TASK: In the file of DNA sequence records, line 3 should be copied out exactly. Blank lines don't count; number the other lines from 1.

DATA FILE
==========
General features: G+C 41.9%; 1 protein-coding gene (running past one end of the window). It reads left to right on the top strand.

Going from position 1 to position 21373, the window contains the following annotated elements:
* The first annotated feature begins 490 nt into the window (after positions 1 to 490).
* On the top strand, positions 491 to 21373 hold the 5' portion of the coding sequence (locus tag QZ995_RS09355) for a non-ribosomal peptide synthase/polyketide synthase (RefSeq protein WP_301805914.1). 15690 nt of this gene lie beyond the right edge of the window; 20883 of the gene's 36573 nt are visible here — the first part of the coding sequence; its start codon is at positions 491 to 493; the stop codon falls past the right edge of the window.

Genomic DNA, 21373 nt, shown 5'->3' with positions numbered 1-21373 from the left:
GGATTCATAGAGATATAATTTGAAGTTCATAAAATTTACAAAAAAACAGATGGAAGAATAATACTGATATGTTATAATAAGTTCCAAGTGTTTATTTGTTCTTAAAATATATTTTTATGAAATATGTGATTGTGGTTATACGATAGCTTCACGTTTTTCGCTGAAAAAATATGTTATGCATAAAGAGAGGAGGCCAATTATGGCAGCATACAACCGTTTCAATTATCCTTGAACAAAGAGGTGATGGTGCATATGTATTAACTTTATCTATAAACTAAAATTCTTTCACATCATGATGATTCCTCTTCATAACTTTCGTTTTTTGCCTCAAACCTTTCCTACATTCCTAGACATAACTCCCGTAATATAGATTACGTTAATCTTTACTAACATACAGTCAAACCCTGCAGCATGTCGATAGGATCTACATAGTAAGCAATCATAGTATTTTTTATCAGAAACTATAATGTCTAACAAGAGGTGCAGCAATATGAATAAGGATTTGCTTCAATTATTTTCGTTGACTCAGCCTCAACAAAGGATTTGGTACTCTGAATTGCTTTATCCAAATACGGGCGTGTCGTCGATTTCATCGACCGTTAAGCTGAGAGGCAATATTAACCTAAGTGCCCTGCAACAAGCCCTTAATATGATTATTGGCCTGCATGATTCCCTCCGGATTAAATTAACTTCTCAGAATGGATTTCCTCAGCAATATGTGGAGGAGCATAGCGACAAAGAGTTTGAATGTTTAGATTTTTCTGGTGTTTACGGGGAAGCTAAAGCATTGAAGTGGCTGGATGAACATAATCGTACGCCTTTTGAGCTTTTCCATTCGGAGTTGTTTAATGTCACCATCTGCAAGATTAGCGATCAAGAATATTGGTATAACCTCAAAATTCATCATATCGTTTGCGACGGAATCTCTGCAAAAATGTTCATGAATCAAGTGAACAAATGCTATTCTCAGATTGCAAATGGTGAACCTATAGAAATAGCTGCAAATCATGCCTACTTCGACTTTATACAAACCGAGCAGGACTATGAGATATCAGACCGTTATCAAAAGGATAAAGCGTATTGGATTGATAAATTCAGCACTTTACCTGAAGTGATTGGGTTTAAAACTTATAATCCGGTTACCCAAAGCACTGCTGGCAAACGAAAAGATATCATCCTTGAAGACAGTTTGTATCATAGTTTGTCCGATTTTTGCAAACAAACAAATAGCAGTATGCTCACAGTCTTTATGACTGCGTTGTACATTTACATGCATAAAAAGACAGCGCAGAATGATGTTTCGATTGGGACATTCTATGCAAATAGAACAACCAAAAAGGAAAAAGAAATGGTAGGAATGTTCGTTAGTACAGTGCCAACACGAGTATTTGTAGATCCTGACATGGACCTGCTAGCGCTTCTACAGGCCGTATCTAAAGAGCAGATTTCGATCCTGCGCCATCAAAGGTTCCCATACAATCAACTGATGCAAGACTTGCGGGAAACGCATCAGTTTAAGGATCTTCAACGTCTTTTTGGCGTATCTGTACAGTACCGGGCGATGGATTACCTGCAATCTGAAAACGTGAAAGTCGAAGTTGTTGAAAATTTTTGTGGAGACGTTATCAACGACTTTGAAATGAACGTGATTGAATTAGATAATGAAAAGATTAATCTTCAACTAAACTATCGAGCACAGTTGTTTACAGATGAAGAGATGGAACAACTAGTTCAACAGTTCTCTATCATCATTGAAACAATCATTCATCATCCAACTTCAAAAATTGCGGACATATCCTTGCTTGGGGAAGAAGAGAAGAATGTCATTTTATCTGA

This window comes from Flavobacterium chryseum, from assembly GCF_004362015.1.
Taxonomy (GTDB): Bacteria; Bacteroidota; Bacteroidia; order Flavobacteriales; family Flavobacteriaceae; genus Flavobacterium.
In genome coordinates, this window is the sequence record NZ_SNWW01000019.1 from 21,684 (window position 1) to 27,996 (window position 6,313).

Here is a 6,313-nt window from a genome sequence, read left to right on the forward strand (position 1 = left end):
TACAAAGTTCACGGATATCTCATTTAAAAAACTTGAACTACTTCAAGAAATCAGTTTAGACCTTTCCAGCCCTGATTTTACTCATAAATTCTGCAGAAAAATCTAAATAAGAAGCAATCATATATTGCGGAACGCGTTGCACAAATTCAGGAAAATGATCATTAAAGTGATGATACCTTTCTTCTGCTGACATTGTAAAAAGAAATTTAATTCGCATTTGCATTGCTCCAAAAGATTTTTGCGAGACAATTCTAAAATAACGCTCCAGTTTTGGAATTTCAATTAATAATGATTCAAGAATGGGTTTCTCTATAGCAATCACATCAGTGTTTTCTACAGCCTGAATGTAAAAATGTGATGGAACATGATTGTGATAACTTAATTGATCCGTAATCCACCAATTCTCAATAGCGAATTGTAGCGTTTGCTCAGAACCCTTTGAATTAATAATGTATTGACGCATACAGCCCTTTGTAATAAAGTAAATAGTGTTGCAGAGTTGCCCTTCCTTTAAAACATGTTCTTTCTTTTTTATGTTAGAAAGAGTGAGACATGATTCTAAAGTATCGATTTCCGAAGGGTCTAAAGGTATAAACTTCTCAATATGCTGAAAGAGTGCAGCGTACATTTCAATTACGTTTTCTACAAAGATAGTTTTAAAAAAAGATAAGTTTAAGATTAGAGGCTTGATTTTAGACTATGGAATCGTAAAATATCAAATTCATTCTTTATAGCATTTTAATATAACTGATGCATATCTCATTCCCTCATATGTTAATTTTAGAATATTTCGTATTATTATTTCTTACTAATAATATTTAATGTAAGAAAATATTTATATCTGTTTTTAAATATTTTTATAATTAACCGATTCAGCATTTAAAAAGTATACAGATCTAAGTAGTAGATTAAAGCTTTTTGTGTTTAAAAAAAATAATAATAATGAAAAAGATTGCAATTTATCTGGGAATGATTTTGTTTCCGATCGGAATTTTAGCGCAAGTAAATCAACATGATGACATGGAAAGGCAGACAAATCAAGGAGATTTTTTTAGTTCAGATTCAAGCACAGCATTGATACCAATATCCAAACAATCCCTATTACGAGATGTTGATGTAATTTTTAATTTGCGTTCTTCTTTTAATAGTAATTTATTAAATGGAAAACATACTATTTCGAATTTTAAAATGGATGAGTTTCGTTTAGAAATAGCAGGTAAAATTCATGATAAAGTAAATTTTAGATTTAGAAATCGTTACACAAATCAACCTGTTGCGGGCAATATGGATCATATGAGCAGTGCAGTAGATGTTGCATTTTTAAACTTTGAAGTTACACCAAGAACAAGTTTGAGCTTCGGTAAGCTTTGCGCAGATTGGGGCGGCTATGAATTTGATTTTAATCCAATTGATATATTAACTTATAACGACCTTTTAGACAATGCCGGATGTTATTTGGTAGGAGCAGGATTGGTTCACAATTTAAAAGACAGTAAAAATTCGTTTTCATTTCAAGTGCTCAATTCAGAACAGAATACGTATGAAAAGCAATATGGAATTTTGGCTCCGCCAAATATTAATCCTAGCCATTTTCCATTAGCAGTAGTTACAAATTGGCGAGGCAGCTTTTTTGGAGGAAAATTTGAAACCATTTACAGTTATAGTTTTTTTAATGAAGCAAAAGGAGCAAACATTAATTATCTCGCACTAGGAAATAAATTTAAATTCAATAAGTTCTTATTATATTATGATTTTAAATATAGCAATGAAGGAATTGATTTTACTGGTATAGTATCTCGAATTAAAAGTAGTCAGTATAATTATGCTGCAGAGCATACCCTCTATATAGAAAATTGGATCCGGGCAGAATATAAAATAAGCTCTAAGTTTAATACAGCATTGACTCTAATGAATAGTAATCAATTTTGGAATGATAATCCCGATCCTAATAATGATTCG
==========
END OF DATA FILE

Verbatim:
* The first annotated feature begins 490 nt into the window (after positions 1 to 490).